Sterling Flooding: Colorado Town Hit Hard by Floods From South Platte River

Food, water being distributed
By Zachary Stieber
Zachary Stieber
Zachary Stieber
Zachary Stieber covers U.S. news, including politics and court cases. He started at The Epoch Times as a New York City metro reporter.
September 16, 2013 Updated: June 24, 2015

Food and water is being distributed in Sterling, Colorado as the town continues to recover from heavy flooding.

The Salvation Army is providing meals and water at the Sterling Middle School at 8 a.m., noon, and 5:30 p.m.

Meanwhile, the Logan County Office of Emergency Management has delivered port a potties to various areas of the city. 


A potential power outage in Sterling after flooding is not expected, according to Xcel Energy.

After a flood wave from the South Platte River hit the Colorado town hard early Monday morning and left the substation submerged, fears of a power outage began.

“The possibility of a widespread power out still looms above us,” said the Logan County Office of Emergency Management via Facebook on Sunday night. “A major power sub-station is submerged by the flood waters. It has been decided to leave the power on as long as it will stay. Here’s hoping the sub-station rides out the flood.”

But a spokesman, Gabriel Romero, told the Journal-Advocate that while a power outage wouldn’t come as a surprise, and the company can’t guarantee it won’t happen, company officials aren’t expecting any widespread power outages at this time.

Xcel Energy has already shut off power to 250 customers due to rising waters. Xcel sent out warning calls on Monday to residents to prepare, but it has opted to let the station run as long as it can rather than shutting it down.

“If the sub-station does fail it may be a prolonged power outage to a large portion of Sterling and Logan County,” said the office, which recommends preparing for the possibility of a power outage with these tips.

Romero said that if residents smell a rotten egg smell, they should leave their homes immediately and contact Xcel.


Residents in Sterling are concerned about the immediate future.

“No food, gas, no running water for residents in Sterling–and that might not change for months–residents tell me worried about their jobs,” reported Global National reporter Robin Stickley.

Stickley said that water has receded in Sterling but that the city “is largely shut down.”


Road closures:

CO63 between CO6 and the Atwood Interchange of CO76

U.S. 6 was closed between Sterling and Fort Morgan.

LCR 55 between CO138 and the Iliff Interchange of CO76.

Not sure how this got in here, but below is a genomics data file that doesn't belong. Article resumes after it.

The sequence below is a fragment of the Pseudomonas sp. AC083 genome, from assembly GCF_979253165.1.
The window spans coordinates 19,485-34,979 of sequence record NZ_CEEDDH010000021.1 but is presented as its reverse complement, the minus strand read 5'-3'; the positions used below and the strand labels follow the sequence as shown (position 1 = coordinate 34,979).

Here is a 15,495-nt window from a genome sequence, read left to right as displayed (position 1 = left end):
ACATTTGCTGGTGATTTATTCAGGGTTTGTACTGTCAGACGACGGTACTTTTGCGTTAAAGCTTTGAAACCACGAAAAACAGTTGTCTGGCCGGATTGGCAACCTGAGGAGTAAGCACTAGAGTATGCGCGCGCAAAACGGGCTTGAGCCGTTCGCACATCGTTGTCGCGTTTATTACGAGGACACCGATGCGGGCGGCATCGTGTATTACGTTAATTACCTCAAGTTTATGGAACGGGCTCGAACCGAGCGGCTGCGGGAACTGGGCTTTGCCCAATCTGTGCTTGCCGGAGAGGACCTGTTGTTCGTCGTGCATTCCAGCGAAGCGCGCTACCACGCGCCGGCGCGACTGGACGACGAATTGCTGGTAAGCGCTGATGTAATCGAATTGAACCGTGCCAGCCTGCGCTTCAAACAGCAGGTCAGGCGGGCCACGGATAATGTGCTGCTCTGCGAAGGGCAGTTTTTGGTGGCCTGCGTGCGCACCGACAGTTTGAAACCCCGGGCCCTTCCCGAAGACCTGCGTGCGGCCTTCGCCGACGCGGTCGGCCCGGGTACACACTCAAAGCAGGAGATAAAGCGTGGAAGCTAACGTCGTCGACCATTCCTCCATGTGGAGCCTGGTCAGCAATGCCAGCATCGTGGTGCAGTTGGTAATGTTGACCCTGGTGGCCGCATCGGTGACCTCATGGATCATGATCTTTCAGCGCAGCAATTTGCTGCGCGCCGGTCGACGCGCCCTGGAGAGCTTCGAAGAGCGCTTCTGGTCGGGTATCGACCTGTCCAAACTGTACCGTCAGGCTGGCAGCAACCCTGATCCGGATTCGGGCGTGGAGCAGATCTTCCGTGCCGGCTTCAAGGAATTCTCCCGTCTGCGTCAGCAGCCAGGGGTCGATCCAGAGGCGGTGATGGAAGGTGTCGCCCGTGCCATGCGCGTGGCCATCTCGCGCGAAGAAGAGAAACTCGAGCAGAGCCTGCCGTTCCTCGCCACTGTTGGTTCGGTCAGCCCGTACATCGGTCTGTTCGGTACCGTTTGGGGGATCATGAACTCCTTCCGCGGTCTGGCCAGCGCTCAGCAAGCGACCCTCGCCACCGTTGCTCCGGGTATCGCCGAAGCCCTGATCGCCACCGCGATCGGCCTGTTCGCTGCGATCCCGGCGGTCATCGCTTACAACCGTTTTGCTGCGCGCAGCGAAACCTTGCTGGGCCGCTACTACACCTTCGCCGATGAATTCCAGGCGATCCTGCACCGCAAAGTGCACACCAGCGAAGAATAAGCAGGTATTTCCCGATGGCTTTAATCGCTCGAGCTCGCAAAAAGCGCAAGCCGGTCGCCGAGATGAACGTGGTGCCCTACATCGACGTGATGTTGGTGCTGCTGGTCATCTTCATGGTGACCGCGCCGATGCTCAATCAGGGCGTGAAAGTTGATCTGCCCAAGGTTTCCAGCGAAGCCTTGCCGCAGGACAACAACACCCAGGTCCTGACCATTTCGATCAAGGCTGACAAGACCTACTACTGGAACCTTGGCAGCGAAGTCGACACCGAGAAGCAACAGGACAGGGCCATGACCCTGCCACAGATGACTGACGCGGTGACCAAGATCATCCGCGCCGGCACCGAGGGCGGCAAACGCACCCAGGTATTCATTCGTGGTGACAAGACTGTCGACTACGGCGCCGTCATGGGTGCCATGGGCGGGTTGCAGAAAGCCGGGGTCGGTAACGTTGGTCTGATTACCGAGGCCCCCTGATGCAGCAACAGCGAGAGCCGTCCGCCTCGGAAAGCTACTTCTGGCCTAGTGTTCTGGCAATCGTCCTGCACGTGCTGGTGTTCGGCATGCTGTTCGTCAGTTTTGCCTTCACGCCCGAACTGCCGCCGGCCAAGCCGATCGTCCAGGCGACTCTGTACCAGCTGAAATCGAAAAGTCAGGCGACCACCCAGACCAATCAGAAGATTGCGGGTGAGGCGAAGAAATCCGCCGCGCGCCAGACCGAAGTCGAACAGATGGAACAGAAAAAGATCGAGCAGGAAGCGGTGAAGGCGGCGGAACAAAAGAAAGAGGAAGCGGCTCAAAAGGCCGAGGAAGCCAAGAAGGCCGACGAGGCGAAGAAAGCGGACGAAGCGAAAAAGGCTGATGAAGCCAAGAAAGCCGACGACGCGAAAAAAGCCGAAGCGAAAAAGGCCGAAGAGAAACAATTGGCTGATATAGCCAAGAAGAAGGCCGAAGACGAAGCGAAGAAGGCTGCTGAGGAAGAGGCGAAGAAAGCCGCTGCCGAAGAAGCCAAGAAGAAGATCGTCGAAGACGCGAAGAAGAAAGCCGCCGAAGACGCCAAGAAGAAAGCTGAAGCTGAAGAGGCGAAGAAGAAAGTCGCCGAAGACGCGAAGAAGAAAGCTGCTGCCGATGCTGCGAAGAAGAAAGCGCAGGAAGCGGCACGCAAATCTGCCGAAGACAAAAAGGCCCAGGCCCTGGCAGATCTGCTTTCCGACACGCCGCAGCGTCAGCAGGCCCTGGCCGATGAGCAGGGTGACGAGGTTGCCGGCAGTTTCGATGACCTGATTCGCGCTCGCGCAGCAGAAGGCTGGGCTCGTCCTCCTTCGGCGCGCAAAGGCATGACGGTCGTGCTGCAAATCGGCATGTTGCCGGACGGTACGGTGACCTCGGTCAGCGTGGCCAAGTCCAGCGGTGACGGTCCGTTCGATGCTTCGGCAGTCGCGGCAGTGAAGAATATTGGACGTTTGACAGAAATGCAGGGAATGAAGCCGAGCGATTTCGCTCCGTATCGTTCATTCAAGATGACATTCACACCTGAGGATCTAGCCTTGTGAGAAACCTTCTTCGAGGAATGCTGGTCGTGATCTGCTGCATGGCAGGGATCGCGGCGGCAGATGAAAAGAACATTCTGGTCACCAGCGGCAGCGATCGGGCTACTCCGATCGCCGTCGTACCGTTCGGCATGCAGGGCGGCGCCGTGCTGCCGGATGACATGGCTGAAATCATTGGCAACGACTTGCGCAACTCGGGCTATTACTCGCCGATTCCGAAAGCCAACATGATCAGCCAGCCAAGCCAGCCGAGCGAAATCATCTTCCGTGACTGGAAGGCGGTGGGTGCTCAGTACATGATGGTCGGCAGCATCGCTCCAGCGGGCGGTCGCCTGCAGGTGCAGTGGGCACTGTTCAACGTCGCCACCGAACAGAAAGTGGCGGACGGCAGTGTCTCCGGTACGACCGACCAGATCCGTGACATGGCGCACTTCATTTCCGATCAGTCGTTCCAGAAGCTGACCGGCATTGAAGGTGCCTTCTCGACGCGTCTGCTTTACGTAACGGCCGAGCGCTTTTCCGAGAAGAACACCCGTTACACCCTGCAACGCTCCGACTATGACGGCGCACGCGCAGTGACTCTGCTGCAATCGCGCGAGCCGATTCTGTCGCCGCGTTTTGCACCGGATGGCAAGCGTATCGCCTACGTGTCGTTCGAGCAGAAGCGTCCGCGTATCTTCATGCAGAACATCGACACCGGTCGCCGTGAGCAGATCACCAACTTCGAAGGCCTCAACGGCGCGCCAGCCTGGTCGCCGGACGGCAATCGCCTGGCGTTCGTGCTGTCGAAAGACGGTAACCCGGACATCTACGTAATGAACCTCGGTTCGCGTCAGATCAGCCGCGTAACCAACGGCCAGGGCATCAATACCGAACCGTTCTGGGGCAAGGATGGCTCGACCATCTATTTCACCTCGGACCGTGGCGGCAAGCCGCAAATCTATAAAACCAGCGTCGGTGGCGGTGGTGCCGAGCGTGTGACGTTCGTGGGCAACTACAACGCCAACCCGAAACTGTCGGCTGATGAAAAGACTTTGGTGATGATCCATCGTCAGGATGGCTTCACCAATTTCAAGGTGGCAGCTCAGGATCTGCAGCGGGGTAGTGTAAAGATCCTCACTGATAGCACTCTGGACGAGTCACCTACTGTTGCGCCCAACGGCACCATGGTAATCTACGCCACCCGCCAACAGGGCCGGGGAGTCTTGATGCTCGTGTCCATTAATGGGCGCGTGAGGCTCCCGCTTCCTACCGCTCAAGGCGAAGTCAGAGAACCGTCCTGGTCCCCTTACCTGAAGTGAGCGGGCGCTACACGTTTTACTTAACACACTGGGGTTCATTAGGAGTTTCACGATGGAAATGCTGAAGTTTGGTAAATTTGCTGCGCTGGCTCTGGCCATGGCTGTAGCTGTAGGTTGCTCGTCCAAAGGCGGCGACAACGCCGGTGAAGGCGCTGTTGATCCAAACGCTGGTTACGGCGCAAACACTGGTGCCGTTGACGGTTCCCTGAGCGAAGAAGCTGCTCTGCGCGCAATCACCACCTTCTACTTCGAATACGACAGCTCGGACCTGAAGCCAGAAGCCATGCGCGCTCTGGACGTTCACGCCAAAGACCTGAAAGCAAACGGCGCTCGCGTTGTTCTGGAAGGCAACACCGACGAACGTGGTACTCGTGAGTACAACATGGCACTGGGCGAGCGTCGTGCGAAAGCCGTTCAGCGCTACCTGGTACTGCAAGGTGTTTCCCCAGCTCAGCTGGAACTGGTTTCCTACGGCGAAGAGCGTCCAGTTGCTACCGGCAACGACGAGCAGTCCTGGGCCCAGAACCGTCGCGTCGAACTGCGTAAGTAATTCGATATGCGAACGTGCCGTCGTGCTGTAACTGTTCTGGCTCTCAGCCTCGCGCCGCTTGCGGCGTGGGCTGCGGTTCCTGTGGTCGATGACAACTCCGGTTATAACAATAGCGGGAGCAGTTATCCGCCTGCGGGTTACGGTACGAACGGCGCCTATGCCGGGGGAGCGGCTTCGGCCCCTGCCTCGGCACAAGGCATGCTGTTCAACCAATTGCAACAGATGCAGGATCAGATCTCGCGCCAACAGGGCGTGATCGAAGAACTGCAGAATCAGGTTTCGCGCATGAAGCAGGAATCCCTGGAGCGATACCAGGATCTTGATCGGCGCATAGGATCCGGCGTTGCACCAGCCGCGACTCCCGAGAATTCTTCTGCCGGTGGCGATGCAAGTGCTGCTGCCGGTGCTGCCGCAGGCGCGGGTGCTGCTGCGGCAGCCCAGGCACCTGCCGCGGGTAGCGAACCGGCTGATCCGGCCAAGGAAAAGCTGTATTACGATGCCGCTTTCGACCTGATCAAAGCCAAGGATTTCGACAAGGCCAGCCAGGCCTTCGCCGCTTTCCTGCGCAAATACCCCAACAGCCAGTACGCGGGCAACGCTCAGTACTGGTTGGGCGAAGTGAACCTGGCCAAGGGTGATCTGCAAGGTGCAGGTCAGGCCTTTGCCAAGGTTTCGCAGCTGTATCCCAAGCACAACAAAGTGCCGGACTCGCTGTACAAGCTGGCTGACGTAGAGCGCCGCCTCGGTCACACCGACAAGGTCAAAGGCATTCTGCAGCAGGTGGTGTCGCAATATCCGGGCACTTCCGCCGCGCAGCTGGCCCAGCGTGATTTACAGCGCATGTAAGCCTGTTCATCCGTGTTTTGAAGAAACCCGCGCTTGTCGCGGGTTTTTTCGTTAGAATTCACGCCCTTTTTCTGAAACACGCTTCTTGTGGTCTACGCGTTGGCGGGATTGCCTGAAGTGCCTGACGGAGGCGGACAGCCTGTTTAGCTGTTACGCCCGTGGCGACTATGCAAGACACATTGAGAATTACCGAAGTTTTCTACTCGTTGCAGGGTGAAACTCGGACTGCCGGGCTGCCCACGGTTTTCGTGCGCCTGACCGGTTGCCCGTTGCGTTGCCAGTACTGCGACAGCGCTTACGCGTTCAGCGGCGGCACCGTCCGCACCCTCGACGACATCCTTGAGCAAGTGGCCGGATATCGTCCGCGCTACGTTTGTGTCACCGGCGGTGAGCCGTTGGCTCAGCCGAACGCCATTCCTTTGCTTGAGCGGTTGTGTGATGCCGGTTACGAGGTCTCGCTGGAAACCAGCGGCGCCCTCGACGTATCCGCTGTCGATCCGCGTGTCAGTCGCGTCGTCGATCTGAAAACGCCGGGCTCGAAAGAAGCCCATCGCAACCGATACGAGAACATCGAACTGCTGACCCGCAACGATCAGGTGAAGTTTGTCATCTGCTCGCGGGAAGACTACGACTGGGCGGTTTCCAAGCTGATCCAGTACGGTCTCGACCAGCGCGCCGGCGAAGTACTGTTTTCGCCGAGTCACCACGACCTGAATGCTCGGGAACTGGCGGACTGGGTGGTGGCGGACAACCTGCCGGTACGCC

CO 138 from the intersection with Highway 113 to Crook

The Proctor bridge between CO138 and the Proctor Interchange of CO76 is the furthest bridge east in Logan County that is open.

The Overland Trail Museum, a hotel, and a gas station, was flooded. 


Evacuation orders have been extended from the original boundaries of Highway 63 and I-76 up to Sugar Mill Road in Sterling, to Highway 138 on the northwest and I-76 on the southeast side of the river from Sterling to the town of Iliff to along the river bottom up to the town of Iliff, reported the Journal-Advocate. Hundreds of people evacuated in the city of about 15,000.

Officials are asking residents and the suburbs to limit water usage and not flush toilets because the wastewater treatment plant has been impacted by the flooding.

“We realize this is a huge inconvenience for the residents of Sterling, but the system has been shut down, and high usage could result in residential and commercial sanitary sewer back-up conditions,” Bob Owens, Logan County Emergency Manager, said in a news release. “We are working as fast as we can to address the situation, but until the flood water recedes and damage can be assessed, we are unable to start repair.”

All classes in the RE-1 Valley School District have been cancelled through Sunday, and the Sterling Recreation Center is closed.

Anyone with questions can contact the city of Sterling: (970) 522-9700.

Meanwhile, a “record-setting flood wave” is moving down the South Platte River between Sterling and Julesberg today, according to the National Weather Service.

Local meteorologist Dave Fraser said that the crest of the high water on the river is flowing toward Sterling and Julesburg. “River to rise about 10 feet,” he said.

The service later extended a flood warning for northern Colorado, including Sterling, until Wednesday morning “or until the stream falls below flood stage.”

Story developing; check back for updates

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Zachary Stieber
Zachary Stieber
Zachary Stieber covers U.S. news, including politics and court cases. He started at The Epoch Times as a New York City metro reporter.